Senior Designers: Empowering Seniors to Design Enjoyable Falls Rehabilitation Tools

Lynne Baillie, Stephen Uzor, Dawn A. Skelton

Research output: Chapter in Book/Report/Conference proceedingConference contribution

53 Citations (Scopus)

Abstract

Studies have shown that functional strength and balance exercises can reduce the risk of falling in older people if they are done on a regular basis. However, the repetitive nature of these exercises; as well as the use of instructional
booklets and videos for rehabilitation may discourage seniors to exercise in the home, thereby rendering such an intervention ineffective. Our work proposed that the use of multimodal games – co-designed with seniors – could be a way of making falls rehabilitation more enjoyable; thereby improving adherence to home exercise programmes. In this paper, we first explain the process by which we identified barriers to the users’ effective interaction with current home rehabilitation tools. We then go on to describe how we actively involved seniors in the initial design, and improvement of useful, enjoyable games for falls rehabilitation. Our findings suggest that seniors are an integral part of the design process and should be directly involved from the concept stages of the design of tools for their rehabilitation.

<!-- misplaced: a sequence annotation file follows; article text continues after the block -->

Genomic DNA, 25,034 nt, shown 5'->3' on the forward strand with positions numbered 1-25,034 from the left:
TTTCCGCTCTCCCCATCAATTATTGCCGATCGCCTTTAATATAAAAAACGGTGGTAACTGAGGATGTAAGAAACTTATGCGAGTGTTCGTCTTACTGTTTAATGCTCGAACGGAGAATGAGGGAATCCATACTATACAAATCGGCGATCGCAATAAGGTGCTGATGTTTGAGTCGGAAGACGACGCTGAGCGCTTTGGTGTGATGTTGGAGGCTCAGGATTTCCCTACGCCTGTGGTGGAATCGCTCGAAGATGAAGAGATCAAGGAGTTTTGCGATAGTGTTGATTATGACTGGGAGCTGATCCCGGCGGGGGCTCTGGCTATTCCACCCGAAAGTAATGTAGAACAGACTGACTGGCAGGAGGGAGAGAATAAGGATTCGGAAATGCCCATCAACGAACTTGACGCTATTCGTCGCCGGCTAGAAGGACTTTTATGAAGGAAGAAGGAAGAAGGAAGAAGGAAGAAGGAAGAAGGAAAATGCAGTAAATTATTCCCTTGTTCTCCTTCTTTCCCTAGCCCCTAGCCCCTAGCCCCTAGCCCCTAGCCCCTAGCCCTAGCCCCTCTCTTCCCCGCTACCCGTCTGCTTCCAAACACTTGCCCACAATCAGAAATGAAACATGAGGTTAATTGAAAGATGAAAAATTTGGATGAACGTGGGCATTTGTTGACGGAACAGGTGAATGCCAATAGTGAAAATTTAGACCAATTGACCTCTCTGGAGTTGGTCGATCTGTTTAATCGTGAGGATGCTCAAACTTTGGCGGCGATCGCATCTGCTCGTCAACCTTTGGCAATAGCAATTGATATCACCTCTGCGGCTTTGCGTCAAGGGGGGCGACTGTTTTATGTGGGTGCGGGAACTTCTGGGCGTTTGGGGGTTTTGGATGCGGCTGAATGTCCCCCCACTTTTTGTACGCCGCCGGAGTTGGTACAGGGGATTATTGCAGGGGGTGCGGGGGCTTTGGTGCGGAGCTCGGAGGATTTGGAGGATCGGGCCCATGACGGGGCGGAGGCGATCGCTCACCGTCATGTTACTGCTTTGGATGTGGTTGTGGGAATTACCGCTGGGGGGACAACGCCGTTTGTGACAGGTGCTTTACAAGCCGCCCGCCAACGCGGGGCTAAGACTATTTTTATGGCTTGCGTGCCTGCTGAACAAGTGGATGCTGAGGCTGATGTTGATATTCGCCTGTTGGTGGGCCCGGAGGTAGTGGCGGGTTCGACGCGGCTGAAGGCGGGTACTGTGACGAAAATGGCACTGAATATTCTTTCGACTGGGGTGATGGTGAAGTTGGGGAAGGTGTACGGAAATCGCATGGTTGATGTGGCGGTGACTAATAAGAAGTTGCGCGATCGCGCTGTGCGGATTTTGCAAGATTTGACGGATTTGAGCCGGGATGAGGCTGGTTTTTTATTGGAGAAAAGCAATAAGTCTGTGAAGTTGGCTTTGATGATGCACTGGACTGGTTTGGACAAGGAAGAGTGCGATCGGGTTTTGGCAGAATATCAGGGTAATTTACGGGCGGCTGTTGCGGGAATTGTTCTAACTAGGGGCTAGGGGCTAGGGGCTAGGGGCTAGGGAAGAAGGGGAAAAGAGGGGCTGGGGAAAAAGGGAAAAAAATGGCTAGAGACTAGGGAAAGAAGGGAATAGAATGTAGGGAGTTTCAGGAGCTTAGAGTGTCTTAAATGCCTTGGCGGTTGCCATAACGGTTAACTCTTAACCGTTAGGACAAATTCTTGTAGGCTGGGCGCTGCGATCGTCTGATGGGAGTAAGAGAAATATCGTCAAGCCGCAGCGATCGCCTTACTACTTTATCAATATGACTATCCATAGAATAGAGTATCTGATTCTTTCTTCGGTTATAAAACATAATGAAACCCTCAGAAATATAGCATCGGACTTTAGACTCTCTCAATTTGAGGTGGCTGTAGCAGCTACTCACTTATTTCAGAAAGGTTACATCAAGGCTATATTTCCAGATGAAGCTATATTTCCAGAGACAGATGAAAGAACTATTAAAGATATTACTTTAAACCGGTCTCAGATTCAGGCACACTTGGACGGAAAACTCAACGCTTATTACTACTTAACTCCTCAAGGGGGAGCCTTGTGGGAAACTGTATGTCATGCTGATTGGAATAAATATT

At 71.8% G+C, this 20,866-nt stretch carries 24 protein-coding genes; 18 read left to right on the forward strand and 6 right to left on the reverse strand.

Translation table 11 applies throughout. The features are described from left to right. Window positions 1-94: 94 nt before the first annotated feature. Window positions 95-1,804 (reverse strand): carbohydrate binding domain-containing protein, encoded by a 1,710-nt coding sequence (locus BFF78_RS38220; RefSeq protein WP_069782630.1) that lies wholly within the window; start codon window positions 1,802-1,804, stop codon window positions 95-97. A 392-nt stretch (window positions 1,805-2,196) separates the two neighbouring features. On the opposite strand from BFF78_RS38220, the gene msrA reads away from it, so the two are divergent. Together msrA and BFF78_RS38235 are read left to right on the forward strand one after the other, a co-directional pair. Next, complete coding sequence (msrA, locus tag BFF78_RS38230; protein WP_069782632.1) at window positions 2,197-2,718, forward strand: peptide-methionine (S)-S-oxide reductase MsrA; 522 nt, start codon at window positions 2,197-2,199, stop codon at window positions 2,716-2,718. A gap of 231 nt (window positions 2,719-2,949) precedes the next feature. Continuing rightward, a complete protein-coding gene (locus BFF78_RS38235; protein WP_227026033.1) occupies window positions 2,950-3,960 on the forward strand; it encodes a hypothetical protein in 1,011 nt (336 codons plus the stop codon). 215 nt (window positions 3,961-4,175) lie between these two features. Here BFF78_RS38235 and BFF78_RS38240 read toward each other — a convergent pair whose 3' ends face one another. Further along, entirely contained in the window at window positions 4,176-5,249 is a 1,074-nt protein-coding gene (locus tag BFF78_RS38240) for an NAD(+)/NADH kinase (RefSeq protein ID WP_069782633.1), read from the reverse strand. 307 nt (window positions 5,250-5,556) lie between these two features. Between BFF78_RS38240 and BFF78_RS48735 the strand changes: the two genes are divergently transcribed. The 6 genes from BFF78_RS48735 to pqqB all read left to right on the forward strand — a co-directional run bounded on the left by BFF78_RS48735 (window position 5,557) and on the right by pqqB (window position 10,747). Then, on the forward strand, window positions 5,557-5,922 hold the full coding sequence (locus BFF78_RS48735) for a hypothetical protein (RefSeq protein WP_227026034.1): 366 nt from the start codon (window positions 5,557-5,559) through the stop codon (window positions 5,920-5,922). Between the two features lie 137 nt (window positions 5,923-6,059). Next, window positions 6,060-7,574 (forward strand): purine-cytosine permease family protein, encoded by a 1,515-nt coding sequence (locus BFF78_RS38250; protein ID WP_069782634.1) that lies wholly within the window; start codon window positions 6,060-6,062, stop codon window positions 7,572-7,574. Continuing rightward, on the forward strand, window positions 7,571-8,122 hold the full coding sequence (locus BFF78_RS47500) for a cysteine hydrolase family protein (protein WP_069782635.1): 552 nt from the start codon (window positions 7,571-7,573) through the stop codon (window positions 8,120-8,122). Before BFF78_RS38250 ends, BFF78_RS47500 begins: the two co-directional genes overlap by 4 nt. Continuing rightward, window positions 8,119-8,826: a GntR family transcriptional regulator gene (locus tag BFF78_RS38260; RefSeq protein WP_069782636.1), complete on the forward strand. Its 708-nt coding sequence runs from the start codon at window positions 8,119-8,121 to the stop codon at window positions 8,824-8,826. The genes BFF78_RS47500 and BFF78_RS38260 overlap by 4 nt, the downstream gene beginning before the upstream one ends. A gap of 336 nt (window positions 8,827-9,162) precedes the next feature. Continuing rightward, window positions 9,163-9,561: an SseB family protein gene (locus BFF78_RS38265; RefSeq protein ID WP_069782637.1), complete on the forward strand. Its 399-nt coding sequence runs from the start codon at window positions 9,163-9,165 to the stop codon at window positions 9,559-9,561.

Original languageEnglish
Title of host publicationCHI '12 Proceedings of the SIGCHI Conference on Human Factors in Computing Systems
PublisherAssociation for Computing Machinery
Pages1179-1188
Number of pages10
ISBN (Print)978-1-4503-1015-4
DOIs
Publication statusPublished - 10 May 2012
Event2012 ACM SIGCHI Conference on Human Factors in Computing Systems - Austin, Texas, United States
Duration: 5 May 201210 May 2012

Conference

Conference2012 ACM SIGCHI Conference on Human Factors in Computing Systems
Abbreviated titleCHI 2012
CountryUnited States
CityAustin, Texas
Period5/05/1210/05/12

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